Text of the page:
In a perilous time when financial advice is more important, consumers are talking to financial advisors even less.
Fewer consumers report consulting financial professionals in 2020 vs. 2019, according to research from Hearts & Wallets.
The decline is bigger for “other financial professionals,” down from 68% to 59%, than “paid investment professionals,” down from 46% to 41%.
Bank and insurance reps show the biggest decline, a 10-point drop, in consumers turning to them as sources for investment information and advice. Fewer consumers also report using paid investment professionals as the “primary/go-to source.”
The decline in reliance on paid investment professionals occurred across all investable asset groups.
Notable is an 11-percentage point drop for consumers with $2 million-plus in investable assets who use paid investment professionals as their go-to/primary source year-over-year. In comparison to the prior year, households with $2M+ were less likely to turn to paid investment professionals as their go-to/primary source than households with $500,000 to less than $2 million.
It’s not like consumers went without advice, rather they went online. A growing number of consumers are tapping into multiple sources of advice to make decisions even though consultations with financial professionals dropped over the past year, according to the report.
“Self-directed investors aren’t so self-directed,” said Laura Varas, CEO and founder of Hearts & Wallets. “As options for advice proliferate, consumer behavior shows more people are tapping into more sources of information and advice. This increases the urgency to explain clearly what advice options are available and how they fit together.”
Over the past 10 years, two thirds of consumers nationally have consistently said they want to “make decisions and manage money on my own.” Among those who want help, the appetite for “seeking input from various sources while making some decisions on their own” has increased to a 10-year high at 23%, up from 15% in 2019.
A preference for delegation to financial professionals has decreased to a 10-year low, dropping from 18% in 2019 to 14% last year.
Stated preferences are less predictive of behaviors as consumers of all decision-making preferences say they are turning to more sources for investment information and advice in comparison to 10 years ago.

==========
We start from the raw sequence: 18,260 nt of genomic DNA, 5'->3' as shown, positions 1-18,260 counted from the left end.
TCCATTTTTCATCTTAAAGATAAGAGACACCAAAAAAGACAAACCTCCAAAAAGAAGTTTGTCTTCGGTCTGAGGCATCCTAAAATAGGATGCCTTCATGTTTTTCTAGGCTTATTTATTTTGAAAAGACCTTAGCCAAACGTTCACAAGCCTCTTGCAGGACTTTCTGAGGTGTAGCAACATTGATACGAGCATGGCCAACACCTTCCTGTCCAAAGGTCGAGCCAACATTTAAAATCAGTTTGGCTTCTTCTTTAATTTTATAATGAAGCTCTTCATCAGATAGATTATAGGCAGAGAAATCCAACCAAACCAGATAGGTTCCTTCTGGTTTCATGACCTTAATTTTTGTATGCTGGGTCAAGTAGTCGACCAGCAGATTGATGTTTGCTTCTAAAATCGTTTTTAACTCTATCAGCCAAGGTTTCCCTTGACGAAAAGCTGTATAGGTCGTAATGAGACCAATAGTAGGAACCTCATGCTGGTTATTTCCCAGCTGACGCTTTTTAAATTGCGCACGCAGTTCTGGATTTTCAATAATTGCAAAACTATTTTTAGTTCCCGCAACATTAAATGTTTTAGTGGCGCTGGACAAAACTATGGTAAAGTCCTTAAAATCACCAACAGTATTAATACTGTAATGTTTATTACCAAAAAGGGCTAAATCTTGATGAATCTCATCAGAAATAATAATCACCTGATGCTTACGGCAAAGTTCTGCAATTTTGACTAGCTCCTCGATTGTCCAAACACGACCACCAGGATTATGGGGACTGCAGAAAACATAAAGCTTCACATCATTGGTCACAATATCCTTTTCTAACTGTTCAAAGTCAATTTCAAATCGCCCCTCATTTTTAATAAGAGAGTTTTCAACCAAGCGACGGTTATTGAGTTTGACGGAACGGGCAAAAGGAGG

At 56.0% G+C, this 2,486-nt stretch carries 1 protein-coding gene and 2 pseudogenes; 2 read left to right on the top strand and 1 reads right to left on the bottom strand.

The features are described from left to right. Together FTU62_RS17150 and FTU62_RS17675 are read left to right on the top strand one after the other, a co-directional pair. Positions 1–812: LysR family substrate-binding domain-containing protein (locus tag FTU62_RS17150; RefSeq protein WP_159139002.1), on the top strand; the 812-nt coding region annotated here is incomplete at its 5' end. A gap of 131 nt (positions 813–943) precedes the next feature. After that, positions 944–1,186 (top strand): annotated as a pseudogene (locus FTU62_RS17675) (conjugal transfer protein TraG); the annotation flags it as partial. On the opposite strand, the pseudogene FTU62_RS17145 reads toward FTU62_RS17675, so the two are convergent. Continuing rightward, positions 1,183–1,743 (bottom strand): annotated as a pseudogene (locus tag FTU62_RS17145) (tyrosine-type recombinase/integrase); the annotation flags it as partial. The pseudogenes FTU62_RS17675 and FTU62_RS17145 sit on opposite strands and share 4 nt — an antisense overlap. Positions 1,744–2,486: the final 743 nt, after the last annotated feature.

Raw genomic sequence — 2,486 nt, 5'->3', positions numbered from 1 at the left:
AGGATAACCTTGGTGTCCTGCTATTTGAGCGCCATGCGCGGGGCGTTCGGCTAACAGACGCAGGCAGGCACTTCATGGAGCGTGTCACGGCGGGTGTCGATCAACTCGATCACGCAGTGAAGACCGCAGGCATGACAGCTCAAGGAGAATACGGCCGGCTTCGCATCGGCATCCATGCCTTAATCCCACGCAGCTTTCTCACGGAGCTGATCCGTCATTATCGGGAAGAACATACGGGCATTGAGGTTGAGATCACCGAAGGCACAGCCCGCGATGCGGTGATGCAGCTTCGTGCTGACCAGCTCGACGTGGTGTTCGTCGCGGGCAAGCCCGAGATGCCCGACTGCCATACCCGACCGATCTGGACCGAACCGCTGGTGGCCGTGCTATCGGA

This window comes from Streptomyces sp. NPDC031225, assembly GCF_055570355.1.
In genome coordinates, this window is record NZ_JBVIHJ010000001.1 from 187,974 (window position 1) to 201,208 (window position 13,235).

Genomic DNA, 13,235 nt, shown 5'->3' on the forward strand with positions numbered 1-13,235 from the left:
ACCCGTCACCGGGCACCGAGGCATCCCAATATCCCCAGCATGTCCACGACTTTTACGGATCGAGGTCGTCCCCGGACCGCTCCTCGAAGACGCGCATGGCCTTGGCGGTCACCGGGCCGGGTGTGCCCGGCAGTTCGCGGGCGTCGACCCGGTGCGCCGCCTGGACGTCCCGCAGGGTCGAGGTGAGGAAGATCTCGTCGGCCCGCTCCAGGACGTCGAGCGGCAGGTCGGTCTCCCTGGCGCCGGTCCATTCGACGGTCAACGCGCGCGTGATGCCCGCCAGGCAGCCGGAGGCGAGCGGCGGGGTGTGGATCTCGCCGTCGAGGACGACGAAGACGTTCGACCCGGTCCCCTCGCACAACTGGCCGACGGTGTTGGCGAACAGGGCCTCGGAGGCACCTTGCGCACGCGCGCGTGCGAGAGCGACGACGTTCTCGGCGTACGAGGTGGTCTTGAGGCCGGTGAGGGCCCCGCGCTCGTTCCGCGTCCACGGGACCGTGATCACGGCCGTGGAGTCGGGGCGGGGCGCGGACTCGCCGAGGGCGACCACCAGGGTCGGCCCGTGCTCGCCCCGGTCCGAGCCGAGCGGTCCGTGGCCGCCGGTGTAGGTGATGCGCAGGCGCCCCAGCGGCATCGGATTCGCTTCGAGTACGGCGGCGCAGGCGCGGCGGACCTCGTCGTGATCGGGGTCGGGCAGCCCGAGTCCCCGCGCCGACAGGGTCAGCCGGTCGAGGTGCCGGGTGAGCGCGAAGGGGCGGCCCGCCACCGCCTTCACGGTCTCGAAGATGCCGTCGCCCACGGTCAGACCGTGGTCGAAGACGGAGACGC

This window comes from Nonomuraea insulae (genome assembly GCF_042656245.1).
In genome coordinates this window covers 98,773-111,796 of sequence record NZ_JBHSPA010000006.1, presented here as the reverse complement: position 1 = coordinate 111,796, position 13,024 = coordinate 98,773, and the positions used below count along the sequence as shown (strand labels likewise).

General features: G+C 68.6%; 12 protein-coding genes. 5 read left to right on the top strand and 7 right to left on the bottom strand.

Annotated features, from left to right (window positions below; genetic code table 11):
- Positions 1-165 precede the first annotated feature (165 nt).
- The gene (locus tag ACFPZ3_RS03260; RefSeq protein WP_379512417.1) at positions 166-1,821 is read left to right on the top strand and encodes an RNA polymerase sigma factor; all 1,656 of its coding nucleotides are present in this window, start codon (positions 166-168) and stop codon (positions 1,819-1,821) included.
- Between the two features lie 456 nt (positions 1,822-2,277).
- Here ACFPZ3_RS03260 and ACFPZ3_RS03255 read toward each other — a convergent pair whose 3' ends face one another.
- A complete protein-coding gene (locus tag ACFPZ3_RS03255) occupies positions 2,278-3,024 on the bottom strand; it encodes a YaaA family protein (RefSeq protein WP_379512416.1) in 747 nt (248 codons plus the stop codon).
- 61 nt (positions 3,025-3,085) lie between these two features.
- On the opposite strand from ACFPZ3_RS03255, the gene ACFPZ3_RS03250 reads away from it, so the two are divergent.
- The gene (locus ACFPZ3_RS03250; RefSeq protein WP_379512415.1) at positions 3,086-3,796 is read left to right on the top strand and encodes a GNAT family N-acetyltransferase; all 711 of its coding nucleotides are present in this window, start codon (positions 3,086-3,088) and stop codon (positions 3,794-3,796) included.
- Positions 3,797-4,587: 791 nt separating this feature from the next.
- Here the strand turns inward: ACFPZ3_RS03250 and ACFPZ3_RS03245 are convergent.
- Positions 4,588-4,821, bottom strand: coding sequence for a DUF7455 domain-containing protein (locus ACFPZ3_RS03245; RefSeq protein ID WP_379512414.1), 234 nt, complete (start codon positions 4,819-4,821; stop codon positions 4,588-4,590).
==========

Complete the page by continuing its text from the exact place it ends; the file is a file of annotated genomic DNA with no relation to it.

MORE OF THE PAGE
From 2010 to 2020, consumers who want to “make decisions and manage money on my own” increased the number of sources they turn to from 3.2 to 5.1, while those who “seek input from various sources while making some decisions on their own” increased sources from 4.8 to 7.0. Consumers who “rely primarily on financial professionals to make decisions for me” increased sources from 3.7 to 5.8.
In 2020, the top two sources of information and advice investors rely on remain “myself” at 89% and “my spouse/partner” at 80%. Coming in third is financial professionals of all types at 66%, followed by family 60% and online 53%. The sharpest 10-year increases are for online, up from 42% in 2010 to 53% in 2020, and employer-sponsored programs, going from 38% in 2010 to 45% in 2020.
The top online investment activities in 2020 at the national level are check/track accounts and use financial planning tools/calculators. One in four (24%) uses mobile to check/ track accounts, and 16% uses mobile for financial planning tools/calculators. Long-term growth areas related to content activities, such as planning tools and videos, are growing at a faster rate than transaction-related activities, such as get quotes, trade securities and aggregate accounts.
A slight downtick in use of financial planning tools and calculators year-over-year coincided with a switch in device of preference. Mobile is catching up to computer as the device of preference for online investment information and advice activities with one in three households now using a mobile device for at least 1 online investment information and advice activity. Households with $2M+ are engaged with both content and transactional activities and increasingly use online as a “usual” source.
The majority of affluent and young consumers use “any financial professional” and online as sources for investment information and advice. Among consumers who integrate these sources, the most common behavior is to “do my own research first [and] then…validate my findings.” Other blending behaviors are covered in the report.
Advice & Technology: Examining How Consumers Combine Professionals, Online and Other Advice Sources analyzes the preferred investment decision-making process, sources for investment advice, and use of technology. The research draws from the Hearts & Wallets Investor Quantitative Database, recognized as the largest single dataset with over 100 million data points on consumer buying patterns from 60,000 U.S. households. The latest IQ Database survey wave was fielded in August 2020 and includes 5,920 U.S. households.